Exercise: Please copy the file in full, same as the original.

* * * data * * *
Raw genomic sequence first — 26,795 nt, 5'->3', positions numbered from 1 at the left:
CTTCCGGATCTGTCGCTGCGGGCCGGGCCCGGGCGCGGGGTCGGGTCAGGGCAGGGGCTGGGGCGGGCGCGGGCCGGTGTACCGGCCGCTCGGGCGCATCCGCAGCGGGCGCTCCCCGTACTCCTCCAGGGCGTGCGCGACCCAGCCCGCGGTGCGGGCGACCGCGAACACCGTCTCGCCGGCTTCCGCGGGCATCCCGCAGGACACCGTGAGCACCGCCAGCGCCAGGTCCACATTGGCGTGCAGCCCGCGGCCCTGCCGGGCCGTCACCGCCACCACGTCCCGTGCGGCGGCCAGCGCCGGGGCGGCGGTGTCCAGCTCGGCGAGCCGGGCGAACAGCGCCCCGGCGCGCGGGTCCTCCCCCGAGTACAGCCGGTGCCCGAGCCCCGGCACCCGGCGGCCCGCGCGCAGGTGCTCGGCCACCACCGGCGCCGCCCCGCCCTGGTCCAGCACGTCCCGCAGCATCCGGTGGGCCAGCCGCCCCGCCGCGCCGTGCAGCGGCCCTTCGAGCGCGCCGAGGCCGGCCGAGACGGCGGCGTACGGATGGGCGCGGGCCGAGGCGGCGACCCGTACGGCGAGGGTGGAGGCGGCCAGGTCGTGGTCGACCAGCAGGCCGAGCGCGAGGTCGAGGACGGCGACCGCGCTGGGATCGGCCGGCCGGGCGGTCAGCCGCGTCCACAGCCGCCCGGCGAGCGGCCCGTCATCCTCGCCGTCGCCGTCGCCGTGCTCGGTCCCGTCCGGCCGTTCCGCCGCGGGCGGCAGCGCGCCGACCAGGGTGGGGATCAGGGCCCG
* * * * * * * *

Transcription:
Raw genomic sequence first — 26,795 nt, 5'->3', positions numbered from 1 at the left:
CTTCCGGATCTGTCGCTGCGGGCCGGGCCCGGGCGCGGGGTCGGGTCAGGGCAGGGGCTGGGGCGGGCGCGGGCCGGTGTACCGGCCGCTCGGGCGCATCCGCAGCGGGCGCTCCCCGTACTCCTCCAGGGCGTGCGCGACCCAGCCCGCGGTGCGGGCGACCGCGAACACCGTCTCGCCGGCTTCCGCGGGCATCCCGCAGGACACCGTGAGCACCGCCAGCGCCAGGTCCACATTGGCGTGCAGCCCGCGGCCCTGCCGGGCCGTCACCGCCACCACGTCCCGTGCGGCGGCCAGCGCCGGGGCGGCGGTGTCCAGCTCGGCGAGCCGGGCGAACAGCGCCCCGGCGCGCGGGTCCTCCCCCGAGTACAGCCGGTGCCCGAGCCCCGGCACCCGGCGGCCCGCGCGCAGGTGCTCGGCCACCACCGGCGCCGCCCCGCCCTGGTCCAGCACGTCCCGCAGCATCCGGTGGGCCAGCCGCCCCGCCGCGCCGTGCAGCGGCCCTTCGAGCGCGCCGAGGCCGGCCGAGACGGCGGCGTACGGATGGGCGCGGGCCGAGGCGGCGACCCGTACGGCGAGGGTGGAGGCGGCCAGGTCGTGGTCGACCAGCAGGCCGAGCGCGAGGTCGAGGACGGCGACCGCGCTGGGATCGGCCGGCCGGGCGGTCAGCCGCGTCCACAGCCGCCCGGCGAGCGGCCCGTCATCCTCGCCGTCGCCGTCGCCGTGCTCGGTCCCGTCCGGCCGTTCCGCCGCGGGCGGCAGCGCGCCGACCAGGGTGGGGATCAGGGCCCG